Protecting Your Family Online Using DNS Filtering

Ideally, children’s online activities should be actively supervised by an adult, but the reality is you can’t be everywhere all the time. Each household has typically at least three Internet-connected devices, and kids have tablets and smartphones in their hand for hours. Schools are transitioning to online for assignments and handing in work. So how do you keep your child from accessing content that they shouldn’t, such as pornography, hate sites, sites that provide instructions how to build a bomb, sites that tell your child how to get high off of cough medicine, etc.

There are many software solutions out there, such as Net Nanny et. al, The problem is you have to install, configure, and manage software controls on your computers, your child’s Android phone, the family tablet. While that is doable, it is time-consuming to set up and to maintain; but you will likely find you can’t cover all the connected devices. For example, a hand-held gaming system like the Nintendo DS3 is Internet connected, and your child can install software like YouTube to access content. How do you control or protect against that?

The best approach is to centralize the controls at a single point — where all the connected devices get out to the public Internet. For most people, this will be a wireless router. This router is typically set up to hand out IP addresses and configuration to all the device in the home, and among those configuration bits is a setting called Domain Name Services (DNS) address(es). Put simply, when you access a site by its Internet name, such as www.microsoft.com, something called a DNS server has to translate that Internet name into an IP address.

The simplest and easiest way to prevent devices in your home from allowing people to connect to sites with adult or questionable content is to rig DNS to not allow translating those site names to IP addresses. Back in the day, to do this you had to setup your own DNS server then figure out how to rig it to exclude sites you disallow, and then you had to continually add sites to the list. A lot of work to do and to maintain.

These days there is a free service that does all this for you, called OpenDNS, which has recently been acquired by Cisco but continues to be a free service.  You simply reconfigure your router’s DHCP service to not give out your Internet Service Provider’s DNS address(es) and instead to give out the DNS address(es) for the DNS servers from OpenDNS.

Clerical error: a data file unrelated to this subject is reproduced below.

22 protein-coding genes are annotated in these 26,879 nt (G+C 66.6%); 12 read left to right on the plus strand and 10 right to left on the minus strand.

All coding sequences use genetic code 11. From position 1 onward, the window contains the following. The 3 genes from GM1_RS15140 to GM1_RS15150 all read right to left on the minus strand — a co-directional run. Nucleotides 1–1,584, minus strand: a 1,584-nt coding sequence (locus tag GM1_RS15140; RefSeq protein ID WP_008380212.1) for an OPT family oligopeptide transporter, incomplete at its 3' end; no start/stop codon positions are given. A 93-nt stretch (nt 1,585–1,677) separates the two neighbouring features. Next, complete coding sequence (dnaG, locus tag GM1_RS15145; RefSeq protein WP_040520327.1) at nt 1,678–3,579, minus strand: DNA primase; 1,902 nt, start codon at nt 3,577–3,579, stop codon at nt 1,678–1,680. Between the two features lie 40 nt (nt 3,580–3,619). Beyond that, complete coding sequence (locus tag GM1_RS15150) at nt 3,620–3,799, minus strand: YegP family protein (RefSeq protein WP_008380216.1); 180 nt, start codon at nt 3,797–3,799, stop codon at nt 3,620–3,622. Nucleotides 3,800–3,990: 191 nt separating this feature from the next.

The below link will take you to the OpenDNS site where you sign up for the free service called Family Shield. You set your router to hand out the DNS addresses that the site gives you, and that is it. The DNS servers are setup to block the sites that contain porn, illegal activities, etc. For most people this is all you need to do:

https://www.opendns.com/setupguide/?url=familyshield

The default plan will block the most blatant things you don’t want your kids to access, such as porn and illegal activities, but perhaps you want to block sites having to do with hate, bomb building, or you don’t even want your kids on social media. You can create an account, which is still free, and then fine tune the settings for your household and specify exactly what you want to be blocked.

While customizing the settings can certainly allow you to block more, the blocking is all or none. Using the categories, you can block all of social media but that would include Facebook. If you want to block most but allow a few sites within that category, you use the feature to specify individual domains to either allow or deny.

Obviously, the more domains you add manually to either include or exclude, it can become unmanageable.

There are ways to circumvent DNS protection. Using DNS blocking, it would still be possible to view any site if your child knows, or can obtain, the IP address and use that address. This isn’t terribly hard to do, but isn’t something most kids will be able to do.

Another way to circumvent would be to change the network adapter settings to put in a DNS server other than the one your router is handing out. But under windows 7 and up, in order to do this the user would need to have administrative rights to the PC, and you should not be giving your kids admin rights to the PC.  There is no valid reason your kids need admin rights. Any game or software that needs it, shouldn’t be allowed. You should be installing and updating software.

Once you give admin rights to your kids, they will be able to circumvent any controls pout into place, and be able to download and install malware and spyware.

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